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The Argentine Ant vs. The Odorous House Ant

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Twice a year, we have an influx of ants during the rainy winter season and the extreme heat of summer. If Argentine ants are your problem, having a semi annual exterior perimeter treatment will usually take care of them. OHAs can be a little more tricky as they nest in wall voids, electrical outlets, attics and other inaccessible areas.

The difference between these ants are Argentine ants are non-native species. They were introduced over a hundred years ago and have spread quite rapidly since. They are a very organized species of ants and you will often find them in organized trails. Their colonies are rather large in number and will compete with other ant species for resources. The OHAs on the other hand are native species of ants, smaller in size, black in color, and have a strong odor when you crush them. Ants like to nest outdoors in trees or at the base of bushes where they have an easy supply of food and water. They come inside during the winter when it is very cold and rainy. This is because their nests get flooded and they are looking for drier areas. During the summer in the extreme heat they come inside as well because water is scarce so people tend to see them in bathrooms and kitchens trying to get to a water supply.

Control of these two ant species varies. Baits on the interior in areas where the ants are present work great for OHAs, whereas I find spot treating baseboards for Argentine ants works well. Treating the perimeter with a safe and effective product such as termidor will yield great results. Baiting works better for OHAs since their nests tend to be smaller in size so the bait can effectively get cycled through the colony. Spot treating with a repellant (pyrethroid) works great on Argentine ants as it sends them back outside where they pass through the termidor and track it back to the colonies nest site. Other ants that we often come across in the field are the Carpenter ants (WDO) and Acrobat ants (which also can release an odor when under stress).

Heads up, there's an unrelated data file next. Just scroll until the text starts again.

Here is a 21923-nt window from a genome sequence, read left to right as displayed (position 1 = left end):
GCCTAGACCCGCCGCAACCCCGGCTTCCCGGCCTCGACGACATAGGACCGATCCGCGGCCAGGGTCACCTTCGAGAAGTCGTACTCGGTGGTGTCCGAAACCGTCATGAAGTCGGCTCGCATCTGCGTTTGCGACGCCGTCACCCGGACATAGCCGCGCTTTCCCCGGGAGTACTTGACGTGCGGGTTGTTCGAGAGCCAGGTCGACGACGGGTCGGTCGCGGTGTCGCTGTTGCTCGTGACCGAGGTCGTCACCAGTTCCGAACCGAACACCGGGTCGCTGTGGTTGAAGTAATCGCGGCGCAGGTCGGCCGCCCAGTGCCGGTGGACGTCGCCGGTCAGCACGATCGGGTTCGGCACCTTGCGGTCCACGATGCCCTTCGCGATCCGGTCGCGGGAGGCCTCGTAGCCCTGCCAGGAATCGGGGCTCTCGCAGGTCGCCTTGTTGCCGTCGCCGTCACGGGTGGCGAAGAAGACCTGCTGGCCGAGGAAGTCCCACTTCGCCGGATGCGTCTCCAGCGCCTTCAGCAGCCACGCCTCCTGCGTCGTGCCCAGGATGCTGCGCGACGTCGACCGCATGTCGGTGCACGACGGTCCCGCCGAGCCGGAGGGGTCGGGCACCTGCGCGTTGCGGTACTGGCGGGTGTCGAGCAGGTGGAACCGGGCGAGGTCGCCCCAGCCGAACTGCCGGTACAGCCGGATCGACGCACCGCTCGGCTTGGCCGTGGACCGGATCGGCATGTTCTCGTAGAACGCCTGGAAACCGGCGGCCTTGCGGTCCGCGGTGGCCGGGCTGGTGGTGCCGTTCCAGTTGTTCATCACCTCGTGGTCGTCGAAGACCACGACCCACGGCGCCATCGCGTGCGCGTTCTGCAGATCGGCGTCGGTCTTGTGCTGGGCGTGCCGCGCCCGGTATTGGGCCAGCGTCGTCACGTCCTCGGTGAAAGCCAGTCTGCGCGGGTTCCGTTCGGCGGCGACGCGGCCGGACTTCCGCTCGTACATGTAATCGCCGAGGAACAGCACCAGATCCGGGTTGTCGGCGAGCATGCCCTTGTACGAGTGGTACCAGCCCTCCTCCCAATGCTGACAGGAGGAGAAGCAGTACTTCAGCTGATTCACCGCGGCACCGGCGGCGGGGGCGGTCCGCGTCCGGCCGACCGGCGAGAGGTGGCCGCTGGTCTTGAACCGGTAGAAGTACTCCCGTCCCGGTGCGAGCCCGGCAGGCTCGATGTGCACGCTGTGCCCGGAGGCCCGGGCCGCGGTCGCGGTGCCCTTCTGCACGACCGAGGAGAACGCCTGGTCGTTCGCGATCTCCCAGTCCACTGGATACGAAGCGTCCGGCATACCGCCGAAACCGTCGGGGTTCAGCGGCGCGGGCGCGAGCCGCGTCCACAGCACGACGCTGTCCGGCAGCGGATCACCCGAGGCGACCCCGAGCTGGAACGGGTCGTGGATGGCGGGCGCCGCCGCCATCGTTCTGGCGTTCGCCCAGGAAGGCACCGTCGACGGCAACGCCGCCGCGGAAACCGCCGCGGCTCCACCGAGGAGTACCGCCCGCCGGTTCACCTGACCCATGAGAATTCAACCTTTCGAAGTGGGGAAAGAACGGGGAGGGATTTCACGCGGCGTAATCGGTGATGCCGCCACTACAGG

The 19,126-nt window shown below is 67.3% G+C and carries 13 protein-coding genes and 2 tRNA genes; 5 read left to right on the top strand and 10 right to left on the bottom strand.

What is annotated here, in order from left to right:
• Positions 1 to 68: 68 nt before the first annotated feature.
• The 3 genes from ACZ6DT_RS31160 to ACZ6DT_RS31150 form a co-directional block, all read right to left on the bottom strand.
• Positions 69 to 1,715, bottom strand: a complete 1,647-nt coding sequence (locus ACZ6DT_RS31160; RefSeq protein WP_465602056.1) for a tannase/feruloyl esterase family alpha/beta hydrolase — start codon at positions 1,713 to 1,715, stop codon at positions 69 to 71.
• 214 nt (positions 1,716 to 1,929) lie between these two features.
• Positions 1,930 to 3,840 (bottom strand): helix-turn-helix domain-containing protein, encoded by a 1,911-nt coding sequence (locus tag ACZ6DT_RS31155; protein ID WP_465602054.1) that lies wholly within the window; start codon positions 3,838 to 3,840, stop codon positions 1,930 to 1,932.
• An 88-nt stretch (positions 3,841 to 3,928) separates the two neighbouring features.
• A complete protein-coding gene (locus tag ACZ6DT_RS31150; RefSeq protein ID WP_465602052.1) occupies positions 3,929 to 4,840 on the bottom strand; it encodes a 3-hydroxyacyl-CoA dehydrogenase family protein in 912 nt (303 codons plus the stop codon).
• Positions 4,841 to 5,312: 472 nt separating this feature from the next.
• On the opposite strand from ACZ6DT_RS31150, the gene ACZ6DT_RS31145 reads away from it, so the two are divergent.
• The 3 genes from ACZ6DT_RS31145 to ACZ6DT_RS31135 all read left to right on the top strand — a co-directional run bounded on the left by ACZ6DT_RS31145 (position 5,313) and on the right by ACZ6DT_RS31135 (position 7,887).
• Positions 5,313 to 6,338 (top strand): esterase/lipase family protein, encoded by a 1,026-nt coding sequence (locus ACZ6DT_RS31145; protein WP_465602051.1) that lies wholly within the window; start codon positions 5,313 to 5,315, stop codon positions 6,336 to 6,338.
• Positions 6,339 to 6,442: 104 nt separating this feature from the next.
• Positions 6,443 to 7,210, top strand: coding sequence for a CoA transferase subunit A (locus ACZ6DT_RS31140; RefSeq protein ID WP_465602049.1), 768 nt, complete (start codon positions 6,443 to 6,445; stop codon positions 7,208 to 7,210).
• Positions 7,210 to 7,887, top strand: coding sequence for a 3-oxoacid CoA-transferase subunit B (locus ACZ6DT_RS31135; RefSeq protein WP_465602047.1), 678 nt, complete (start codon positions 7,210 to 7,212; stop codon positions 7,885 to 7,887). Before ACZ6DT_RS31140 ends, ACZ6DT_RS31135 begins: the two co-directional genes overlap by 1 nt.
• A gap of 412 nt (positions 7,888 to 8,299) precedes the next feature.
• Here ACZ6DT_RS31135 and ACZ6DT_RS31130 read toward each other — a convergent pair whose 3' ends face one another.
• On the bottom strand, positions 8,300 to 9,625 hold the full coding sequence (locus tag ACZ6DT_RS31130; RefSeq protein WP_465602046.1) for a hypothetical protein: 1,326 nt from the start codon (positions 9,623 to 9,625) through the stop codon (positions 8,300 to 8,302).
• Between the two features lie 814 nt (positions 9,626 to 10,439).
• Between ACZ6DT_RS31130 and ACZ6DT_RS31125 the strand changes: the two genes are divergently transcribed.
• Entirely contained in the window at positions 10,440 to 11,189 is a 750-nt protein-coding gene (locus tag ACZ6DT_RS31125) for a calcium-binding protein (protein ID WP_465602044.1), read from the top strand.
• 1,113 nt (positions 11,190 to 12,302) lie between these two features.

How you can minimize and prevent ants in your home? Keep trash tidy, in closed containers, and avoid overfilling them. Store trash cans outside and away from your home. Trim all trees and bushes back away from the house. Give your home a clearance of 2 feet so that you can easily inspect for ants. Ants love plants because the root system provides a great water supply and soften the soil making it easier for them to nest. If you keep a gap between plants and the house you can prevent ants from entering or at least make it harder for them to get in. If you garden, keep your garden on the far side of the yard as it will attract ants by providing food for them.

Getting on a seasonal or scheduled pest control treatment as a preventative measure will greatly reduce the chances of having an ant infestation. 

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